Ferdinand Porsche was an innovator/inventor from the early 1900s who developed everything from airplane engines to wind powered generators. In 1901 he designed and drove a gas/electric Hybrid to a record setting win at the Exelberg Hillclimb, and from 1931 through 1939 Porsche’s mid-engine Auto Union Silver Arrows would prove to be some of the best supercars the world had ever seen, dominating races and setting world speed records.
Although the roots of Porsche lie in Austria and Germany, fascination with this marque is worldwide, in large part because the company behind these beautiful machines has stayed true to the vision of its founders Ferdinand Porsche and his son Ferdinand “Ferry” Porsche, who first set up shop in 1948 with 200 workers to produce the first Porsche 356s.
These first Porsches quickly made their mark with agile handling, as well as attributes almost unknown among sportscars of the day: comfort and reliability. This was despite the fact the cars were sporting just 40 horsepower from a rear-mounted, slightly souped-up Volkswagen Beetle engine. (The senior Porsche, as an independent designer/engineer, had designed the VW Beetle for the German government in 1931.) Porsche introduced its own engines in the mid-1950s, along with more powerful versions of the Porsche 356. Ferry Porsche helped grow the new company from its 1948 356 roots and was instrumental in designing the first iconic modern Porsche 911 in 1963.
Porsche cars have always had their roots in racing. They began in 1951 when a Porsche 356 SL competition car finished first in its class at Le Mans and set a new class record that had stood since 1939. With that maiden win at Le Mans, Porsche began a string of victories that continues to this day. As of this writing Porsche is the winningest marque in Le Mans history, with 19 overall Le Mans victories and 108 class victories.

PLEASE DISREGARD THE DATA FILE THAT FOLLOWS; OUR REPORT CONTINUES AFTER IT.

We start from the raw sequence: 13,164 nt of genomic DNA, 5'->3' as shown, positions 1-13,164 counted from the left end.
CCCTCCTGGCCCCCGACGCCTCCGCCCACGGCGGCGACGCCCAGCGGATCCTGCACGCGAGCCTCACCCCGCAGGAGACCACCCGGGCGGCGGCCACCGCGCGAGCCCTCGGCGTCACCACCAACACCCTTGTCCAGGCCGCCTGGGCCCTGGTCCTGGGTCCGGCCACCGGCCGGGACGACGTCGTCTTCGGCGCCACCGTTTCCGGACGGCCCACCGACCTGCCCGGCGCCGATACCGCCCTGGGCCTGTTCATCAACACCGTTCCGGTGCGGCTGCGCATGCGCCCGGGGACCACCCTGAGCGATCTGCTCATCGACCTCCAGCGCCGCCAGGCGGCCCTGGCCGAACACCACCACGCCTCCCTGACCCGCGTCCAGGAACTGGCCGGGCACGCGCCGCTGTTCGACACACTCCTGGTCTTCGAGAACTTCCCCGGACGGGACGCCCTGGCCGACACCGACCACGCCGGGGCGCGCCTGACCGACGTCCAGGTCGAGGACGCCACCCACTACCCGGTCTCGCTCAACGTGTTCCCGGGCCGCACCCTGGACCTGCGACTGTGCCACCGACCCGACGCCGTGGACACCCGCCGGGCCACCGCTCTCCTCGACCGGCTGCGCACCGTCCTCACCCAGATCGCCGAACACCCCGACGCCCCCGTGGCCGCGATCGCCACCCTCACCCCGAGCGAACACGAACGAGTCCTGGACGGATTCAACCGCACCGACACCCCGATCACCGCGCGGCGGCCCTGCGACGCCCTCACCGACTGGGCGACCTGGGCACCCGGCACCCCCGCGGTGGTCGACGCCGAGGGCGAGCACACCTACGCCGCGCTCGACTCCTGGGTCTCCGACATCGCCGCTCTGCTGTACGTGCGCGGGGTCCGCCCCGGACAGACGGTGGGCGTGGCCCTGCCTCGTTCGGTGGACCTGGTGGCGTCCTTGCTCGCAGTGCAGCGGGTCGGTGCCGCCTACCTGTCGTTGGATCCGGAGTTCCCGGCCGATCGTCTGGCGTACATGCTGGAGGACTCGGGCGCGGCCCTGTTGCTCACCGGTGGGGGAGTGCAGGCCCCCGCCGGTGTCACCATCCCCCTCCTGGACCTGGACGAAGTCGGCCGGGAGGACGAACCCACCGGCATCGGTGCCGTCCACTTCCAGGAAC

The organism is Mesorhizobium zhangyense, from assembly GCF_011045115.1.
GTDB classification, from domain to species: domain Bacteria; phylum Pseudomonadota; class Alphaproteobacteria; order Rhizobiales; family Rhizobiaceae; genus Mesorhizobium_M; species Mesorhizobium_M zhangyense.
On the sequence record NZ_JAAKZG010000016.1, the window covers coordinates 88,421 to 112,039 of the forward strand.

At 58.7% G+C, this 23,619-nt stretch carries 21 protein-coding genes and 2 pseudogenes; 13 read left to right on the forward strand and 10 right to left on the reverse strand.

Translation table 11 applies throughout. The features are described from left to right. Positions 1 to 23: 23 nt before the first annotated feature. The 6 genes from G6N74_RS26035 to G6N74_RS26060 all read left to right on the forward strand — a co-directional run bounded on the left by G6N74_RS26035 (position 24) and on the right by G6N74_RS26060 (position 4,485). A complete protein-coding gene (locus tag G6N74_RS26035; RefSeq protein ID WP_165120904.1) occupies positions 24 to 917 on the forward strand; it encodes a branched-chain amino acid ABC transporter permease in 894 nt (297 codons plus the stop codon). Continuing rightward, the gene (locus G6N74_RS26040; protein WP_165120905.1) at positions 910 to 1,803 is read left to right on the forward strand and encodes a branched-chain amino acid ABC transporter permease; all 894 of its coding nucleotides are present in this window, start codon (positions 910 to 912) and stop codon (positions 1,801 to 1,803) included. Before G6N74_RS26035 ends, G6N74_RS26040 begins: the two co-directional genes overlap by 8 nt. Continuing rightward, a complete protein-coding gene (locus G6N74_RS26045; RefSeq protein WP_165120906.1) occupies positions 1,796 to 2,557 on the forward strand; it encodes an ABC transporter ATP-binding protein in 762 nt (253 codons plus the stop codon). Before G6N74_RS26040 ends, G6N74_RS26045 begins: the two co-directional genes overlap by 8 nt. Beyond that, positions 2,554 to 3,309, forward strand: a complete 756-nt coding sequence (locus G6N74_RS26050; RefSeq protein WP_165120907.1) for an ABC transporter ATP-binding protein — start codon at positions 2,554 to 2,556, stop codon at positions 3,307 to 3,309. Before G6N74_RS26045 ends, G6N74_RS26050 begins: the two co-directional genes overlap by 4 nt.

Starting with a 1956 Porsche 356a Speedster, the Museum’s collection includes an example of every Speedster produced to date. The Speedster was redesigned in 1989, 1994, 2011 and 2019. (The 2019 Speedster is a “Speedster Heritage,” which sports the Porsche team livery of the original race cars of the 1950s.)
After the 356 came a true legend among modern automobiles, the Porsche 911. Ahead of its time when introduced in 1964, the rear-engine 911 evolved over three decades when Porsche introduced a completely new 911 Carrera for 1999. The Museum has numerous 911-based Porsches, including RS variants as well as special supercars: the 918, the Carrera GT and the 959.
Throughout the years, Porsche has continued to produce cutting edge race and road cars with performance, comfort, and style.
As a tribute to this wonderful marque, the Newport Car Museum has converted its former event space into a permanent Porsche gallery.